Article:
(Learn more about excess blood cells in the eye in cats. Picture credit: SbytovaMN / Getty Images)

Excess Blood Cells in the Eye in Cats: Symptoms, Causes, & Treatments

Excess blood cells in the eye in cats is a condition that is caused by inflammation or abnormal lipid levels. The condition can affect a cat’s vision.

Technically, the condition refers to two separate conditions called hypopyon in cats and lipid flare in cats.

Generally, early detection is key to treating this condition.

Also, note that the condition is different from blood in the front of the eye in cats. That condition is also known as hyphema in cats. You can read more about it here.

If you see the signs of excess blood cells in the eye in your cat, then get to a veterinarian for a proper diagnosis and treatment.

Here’s what you should know about the symptoms, causes, and treatments for the condition.

Symptoms of Excess Blood Cells in the Eye in Cats

The condition produces a pretty wide range of symptoms. For example, some of the most common symptoms include:

  • Swollen cornea
  • Swollen iris
  • Eyes looking cloudy
  • Tearing
  • Eye pain
  • Twitching
  • Bloodshot eyes
  • Lesions
  • Vision problems
  • Inner eyelid protruding

Causes of Excess Blood Cells in the Eye in Cats

(Picture credit: Westend61 / Getty Images)

The cause of the condition is often an underlying condition. For instance, some of the common causes include:

  • Uveitis
  • Hyperlipidemia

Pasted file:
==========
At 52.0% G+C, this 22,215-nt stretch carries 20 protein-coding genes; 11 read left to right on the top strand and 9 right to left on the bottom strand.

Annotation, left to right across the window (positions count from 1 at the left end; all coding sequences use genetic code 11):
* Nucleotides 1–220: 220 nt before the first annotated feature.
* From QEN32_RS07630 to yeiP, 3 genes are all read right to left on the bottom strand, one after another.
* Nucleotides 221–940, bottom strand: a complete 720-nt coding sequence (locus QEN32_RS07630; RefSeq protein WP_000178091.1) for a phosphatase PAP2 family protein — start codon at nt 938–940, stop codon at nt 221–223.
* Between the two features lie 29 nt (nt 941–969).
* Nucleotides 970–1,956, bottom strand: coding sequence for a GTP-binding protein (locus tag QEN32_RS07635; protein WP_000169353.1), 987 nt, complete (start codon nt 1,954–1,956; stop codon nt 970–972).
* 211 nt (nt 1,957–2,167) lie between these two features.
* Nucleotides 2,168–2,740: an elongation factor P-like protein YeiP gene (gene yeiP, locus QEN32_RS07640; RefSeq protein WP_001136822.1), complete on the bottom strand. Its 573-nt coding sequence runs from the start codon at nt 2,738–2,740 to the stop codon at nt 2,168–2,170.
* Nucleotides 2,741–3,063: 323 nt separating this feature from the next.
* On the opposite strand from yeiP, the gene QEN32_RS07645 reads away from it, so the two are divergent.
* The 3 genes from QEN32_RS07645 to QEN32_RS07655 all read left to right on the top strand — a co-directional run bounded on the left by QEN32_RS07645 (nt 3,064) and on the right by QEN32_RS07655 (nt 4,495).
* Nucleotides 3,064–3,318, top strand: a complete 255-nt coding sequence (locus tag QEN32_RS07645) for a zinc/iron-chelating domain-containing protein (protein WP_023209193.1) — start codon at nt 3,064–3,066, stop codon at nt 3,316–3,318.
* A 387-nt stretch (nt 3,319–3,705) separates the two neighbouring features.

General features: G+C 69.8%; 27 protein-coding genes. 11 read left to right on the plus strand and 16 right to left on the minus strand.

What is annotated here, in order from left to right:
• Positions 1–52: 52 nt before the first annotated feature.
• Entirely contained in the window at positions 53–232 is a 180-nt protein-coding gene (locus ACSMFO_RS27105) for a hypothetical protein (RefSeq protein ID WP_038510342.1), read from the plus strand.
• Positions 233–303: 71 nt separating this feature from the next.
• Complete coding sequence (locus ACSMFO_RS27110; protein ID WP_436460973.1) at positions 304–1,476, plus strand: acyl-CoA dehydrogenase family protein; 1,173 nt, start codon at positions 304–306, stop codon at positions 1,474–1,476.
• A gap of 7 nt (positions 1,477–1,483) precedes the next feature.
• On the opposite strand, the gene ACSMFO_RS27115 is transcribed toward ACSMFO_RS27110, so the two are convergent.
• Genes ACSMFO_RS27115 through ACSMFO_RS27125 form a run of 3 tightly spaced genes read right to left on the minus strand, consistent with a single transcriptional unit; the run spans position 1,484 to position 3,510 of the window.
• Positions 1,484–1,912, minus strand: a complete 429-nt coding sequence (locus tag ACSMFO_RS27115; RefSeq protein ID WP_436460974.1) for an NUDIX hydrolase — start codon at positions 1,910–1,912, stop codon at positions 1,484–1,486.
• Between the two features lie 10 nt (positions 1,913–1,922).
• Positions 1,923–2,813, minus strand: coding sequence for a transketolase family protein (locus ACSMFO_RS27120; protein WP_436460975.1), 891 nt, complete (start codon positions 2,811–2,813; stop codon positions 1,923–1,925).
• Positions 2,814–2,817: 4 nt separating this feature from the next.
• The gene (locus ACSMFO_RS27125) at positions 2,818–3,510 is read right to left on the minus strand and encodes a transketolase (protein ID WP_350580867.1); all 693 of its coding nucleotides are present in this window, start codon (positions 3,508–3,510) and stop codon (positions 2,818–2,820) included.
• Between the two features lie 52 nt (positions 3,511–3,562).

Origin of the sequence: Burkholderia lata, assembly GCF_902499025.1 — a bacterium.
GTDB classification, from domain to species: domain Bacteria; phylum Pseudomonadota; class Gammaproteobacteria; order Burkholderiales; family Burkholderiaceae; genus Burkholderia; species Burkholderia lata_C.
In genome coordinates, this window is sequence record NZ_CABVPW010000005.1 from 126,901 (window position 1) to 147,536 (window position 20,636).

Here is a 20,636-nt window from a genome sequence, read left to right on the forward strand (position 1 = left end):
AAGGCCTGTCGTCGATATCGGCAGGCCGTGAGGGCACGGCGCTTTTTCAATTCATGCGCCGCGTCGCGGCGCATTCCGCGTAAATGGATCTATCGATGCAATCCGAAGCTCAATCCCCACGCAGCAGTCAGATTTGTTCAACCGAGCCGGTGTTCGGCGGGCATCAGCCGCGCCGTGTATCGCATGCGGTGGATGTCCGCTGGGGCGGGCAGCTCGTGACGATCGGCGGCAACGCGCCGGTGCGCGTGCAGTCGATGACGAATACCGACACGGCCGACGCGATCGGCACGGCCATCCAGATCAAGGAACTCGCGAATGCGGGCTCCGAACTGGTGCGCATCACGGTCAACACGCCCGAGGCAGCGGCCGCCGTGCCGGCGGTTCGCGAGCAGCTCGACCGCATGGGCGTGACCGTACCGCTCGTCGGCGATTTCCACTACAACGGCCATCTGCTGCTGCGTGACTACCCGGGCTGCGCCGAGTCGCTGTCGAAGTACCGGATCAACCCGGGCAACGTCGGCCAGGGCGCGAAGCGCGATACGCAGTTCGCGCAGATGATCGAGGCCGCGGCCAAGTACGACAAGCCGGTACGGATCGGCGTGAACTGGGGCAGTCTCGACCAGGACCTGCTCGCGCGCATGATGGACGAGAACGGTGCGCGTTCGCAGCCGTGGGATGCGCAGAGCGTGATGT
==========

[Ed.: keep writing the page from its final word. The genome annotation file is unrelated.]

• Eye tumors
  • Toxoplasmosis
  • Feline leukemia virus (FeLV)
  • Bacterial infections
  • Hypertension
  • Feline immunodeficiency virus (FIV)
  • Fungal infections

Treatments for Excess Blood Cells in the Eye in Cats

Firstly, your vet will ask about your cat’s symptoms. Secondly, your vet will ask about your cat’s full medical history. This will include any incidents that could have caused the condition.

Thirdly, a full physical examination and a detailed eye examination will be carried out. Blood and urine tests will also be taken. Additionally, any fluids from the eye will be analyzed.

Generally, treatment will depend on the precise cause of the condition. For example, in some cases, switching diet can help. Usually, a low fat and low calorie diet can help.

Alternatively, in other cases, anti-inflammatory medication can be prescribed. As always, if your vet prescribes your cat any medicine, make sure to stick to the correct dose and frequency instructions. Also, complete the full course of medicine.

Generally, the condition requires regular vet visits to make sure that it is not returning. Your vet can help suggest a safe schedule for your cat.

Have you ever cared for a cat who suffered from this condition? How did your vet help your kitty recover? Let us know in the comments section below.


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